Depreciation                                                                                                  240

Insurance                                                                                                        100      

Administrative and other                                                                          1,800    

Total operating expenses                                                                                                     5,000

Income before income taxes                                                                                                1,500

Income tax expense                                                                                                                  600

Net income                                                                                                                                 900


Balance Sheet Information ($ in thousands)                                Dec 31,11                                         Dec 31,10


Cash                                                                                                             300                                                      200

Accounts receivable                                                                                  750                                                      830  

Inventory                                                                                                    640                                                      600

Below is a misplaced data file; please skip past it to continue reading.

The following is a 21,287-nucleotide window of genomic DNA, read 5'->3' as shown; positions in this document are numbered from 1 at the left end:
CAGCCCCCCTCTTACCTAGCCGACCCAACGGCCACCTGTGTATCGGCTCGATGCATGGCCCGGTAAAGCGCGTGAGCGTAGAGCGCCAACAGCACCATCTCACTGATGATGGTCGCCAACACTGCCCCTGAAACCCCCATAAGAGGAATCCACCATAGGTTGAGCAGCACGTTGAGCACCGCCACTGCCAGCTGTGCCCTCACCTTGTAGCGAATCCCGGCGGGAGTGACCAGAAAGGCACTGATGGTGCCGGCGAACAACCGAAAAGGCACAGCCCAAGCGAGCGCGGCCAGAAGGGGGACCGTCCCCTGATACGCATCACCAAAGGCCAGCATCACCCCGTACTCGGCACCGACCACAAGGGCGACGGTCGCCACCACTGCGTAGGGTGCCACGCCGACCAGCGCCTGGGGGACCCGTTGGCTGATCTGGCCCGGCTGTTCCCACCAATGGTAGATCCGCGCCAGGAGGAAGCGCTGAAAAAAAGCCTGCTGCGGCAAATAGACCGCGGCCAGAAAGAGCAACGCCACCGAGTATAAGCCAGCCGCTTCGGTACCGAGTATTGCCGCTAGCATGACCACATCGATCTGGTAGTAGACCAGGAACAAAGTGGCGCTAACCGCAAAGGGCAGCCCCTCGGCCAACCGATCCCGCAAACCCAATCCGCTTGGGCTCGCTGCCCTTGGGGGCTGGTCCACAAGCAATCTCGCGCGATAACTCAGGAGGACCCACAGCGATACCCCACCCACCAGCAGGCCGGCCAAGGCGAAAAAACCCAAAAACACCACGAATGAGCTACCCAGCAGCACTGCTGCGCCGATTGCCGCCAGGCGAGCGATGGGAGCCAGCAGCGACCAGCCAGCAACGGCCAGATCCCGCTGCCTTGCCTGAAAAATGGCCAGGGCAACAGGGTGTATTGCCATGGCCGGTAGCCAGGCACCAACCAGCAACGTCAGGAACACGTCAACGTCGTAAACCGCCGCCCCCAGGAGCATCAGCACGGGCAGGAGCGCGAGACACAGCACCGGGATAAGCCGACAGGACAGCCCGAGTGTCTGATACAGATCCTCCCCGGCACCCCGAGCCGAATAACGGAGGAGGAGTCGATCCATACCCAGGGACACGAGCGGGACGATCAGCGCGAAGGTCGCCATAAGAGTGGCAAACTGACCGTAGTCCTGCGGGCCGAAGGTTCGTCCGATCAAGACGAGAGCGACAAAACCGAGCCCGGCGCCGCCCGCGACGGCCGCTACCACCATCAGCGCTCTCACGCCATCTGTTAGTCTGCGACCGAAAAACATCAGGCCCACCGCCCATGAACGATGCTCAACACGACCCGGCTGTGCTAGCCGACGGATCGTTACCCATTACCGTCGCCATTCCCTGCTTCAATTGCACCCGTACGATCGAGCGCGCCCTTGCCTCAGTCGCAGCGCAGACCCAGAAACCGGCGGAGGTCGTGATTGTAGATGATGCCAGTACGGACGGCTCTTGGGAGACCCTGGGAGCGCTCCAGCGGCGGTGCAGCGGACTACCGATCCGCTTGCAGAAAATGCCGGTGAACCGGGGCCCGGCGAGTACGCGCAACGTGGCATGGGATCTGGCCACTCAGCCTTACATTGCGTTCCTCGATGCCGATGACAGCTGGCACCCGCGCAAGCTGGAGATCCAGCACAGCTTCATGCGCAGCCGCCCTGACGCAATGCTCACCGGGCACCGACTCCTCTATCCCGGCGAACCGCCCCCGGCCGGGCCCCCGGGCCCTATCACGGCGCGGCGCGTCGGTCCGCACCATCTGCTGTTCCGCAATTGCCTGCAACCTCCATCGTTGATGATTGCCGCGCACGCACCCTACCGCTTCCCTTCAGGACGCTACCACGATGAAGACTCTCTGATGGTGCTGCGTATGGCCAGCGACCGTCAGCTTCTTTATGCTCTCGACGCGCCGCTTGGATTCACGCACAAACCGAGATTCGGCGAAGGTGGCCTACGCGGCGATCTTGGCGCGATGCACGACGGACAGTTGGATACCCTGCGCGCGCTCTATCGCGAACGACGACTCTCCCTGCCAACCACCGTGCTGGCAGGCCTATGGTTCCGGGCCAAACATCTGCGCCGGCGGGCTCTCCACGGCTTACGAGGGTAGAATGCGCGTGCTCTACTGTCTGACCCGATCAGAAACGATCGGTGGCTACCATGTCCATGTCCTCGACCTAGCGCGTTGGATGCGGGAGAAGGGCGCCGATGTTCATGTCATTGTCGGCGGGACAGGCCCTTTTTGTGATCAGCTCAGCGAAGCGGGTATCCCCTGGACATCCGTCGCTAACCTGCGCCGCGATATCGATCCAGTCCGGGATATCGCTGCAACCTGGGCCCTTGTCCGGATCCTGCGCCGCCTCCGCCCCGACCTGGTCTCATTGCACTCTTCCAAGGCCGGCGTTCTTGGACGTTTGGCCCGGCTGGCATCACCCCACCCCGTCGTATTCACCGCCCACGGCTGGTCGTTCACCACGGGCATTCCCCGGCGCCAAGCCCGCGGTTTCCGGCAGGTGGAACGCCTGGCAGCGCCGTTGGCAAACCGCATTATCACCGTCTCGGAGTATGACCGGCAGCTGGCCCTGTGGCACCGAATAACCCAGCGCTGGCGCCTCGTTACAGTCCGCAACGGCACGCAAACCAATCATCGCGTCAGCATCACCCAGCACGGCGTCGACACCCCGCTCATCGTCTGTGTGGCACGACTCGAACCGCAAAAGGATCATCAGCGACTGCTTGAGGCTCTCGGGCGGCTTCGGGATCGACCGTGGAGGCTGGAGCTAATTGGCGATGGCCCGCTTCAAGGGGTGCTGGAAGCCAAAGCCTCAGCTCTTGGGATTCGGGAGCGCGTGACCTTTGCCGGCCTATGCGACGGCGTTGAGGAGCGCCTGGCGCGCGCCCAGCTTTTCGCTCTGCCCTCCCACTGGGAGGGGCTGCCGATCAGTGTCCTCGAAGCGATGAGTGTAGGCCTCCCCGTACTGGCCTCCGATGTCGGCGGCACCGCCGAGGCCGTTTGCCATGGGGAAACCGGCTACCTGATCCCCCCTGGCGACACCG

Prepaid insurance                                                                                       50                                                        20

Plant and equipment                                                                             2,100                                                   1,800          

  Less: Accumulated depreciation                                                         (840)                                                  (600)     

Total assets                                                                                               3,000                                                  2,850      

Liabilities and Shareholders’ Equity:

Accounts Payable                                                                                        300                                                      360

Payables for administrative and other expenses                                   300                                                      400

Income taxes payable                                                                                    200                                                      150

Note payable (due 12/31/12)                                                                    800                                                      600    

Common stock                                                                                             900                                                      800          

Retained earnings                                                                                        500                                                     540

     Total liabilities and shareholders’ equity                                         3,000                                                  2,850